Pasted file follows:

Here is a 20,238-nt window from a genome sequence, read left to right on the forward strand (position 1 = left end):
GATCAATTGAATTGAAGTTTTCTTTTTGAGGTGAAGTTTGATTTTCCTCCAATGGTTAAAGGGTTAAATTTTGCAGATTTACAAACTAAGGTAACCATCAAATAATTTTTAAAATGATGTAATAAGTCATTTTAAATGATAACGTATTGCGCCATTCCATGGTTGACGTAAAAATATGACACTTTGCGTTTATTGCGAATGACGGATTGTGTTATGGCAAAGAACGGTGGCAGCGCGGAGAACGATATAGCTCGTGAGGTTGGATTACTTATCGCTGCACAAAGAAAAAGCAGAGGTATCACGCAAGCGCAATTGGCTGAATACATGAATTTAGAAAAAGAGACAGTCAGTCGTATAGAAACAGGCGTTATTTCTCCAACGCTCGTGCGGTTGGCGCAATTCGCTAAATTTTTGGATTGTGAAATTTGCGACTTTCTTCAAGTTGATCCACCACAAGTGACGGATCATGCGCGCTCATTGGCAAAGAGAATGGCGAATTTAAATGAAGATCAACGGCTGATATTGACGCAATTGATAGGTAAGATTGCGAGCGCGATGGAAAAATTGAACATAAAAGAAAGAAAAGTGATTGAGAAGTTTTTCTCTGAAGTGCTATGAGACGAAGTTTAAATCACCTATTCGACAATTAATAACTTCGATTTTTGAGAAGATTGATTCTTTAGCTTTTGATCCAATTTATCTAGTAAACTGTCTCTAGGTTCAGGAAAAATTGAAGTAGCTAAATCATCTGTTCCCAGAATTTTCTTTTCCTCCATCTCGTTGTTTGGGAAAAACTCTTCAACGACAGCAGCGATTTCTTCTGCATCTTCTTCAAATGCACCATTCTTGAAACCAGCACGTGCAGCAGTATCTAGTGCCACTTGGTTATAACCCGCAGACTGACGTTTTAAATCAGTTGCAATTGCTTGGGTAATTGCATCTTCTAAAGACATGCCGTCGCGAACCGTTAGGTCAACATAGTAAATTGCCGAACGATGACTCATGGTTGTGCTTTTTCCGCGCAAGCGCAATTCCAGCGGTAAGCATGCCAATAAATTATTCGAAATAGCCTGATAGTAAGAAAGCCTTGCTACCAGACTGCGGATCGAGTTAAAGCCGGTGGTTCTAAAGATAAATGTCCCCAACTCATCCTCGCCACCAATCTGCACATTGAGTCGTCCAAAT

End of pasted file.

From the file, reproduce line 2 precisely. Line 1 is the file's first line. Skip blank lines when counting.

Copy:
GATCAATTGAATTGAAGTTTTCTTTTTGAGGTGAAGTTTGATTTTCCTCCAATGGTTAAAGGGTTAAATTTTGCAGATTTACAAACTAAGGTAACCATCAAATAATTTTTAAAATGATGTAATAAGTCATTTTAAATGATAACGTATTGCGCCATTCCATGGTTGACGTAAAAATATGACACTTTGCGTTTATTGCGAATGACGGATTGTGTTATGGCAAAGAACGGTGGCAGCGCGGAGAACGATATAGCTCGTGAGGTTGGATTACTTATCGCTGCACAAAGAAAAAGCAGAGGTATCACGCAAGCGCAATTGGCTGAATACATGAATTTAGAAAAAGAGACAGTCAGTCGTATAGAAACAGGCGTTATTTCTCCAACGCTCGTGCGGTTGGCGCAATTCGCTAAATTTTTGGATTGTGAAATTTGCGACTTTCTTCAAGTTGATCCACCACAAGTGACGGATCATGCGCGCTCATTGGCAAAGAGAATGGCGAATTTAAATGAAGATCAACGGCTGATATTGACGCAATTGATAGGTAAGATTGCGAGCGCGATGGAAAAATTGAACATAAAAGAAAGAAAAGTGATTGAGAAGTTTTTCTCTGAAGTGCTATGAGACGAAGTTTAAATCACCTATTCGACAATTAATAACTTCGATTTTTGAGAAGATTGATTCTTTAGCTTTTGATCCAATTTATCTAGTAAACTGTCTCTAGGTTCAGGAAAAATTGAAGTAGCTAAATCATCTGTTCCCAGAATTTTCTTTTCCTCCATCTCGTTGTTTGGGAAAAACTCTTCAACGACAGCAGCGATTTCTTCTGCATCTTCTTCAAATGCACCATTCTTGAAACCAGCACGTGCAGCAGTATCTAGTGCCACTTGGTTATAACCCGCAGACTGACGTTTTAAATCAGTTGCAATTGCTTGGGTAATTGCATCTTCTAAAGACATGCCGTCGCGAACCGTTAGGTCAACATAGTAAATTGCCGAACGATGACTCATGGTTGTGCTTTTTCCGCGCAAGCGCAATTCCAGCGGTAAGCATGCCAATAAATTATTCGAAATAGCCTGATAGTAAGAAAGCCTTGCTACCAGACTGCGGATCGAGTTAAAGCCGGTGGTTCTAAAGATAAATGTCCCCAACTCATCCTCGCCACCAATCTGCACATTGAGTCGTCCAAAT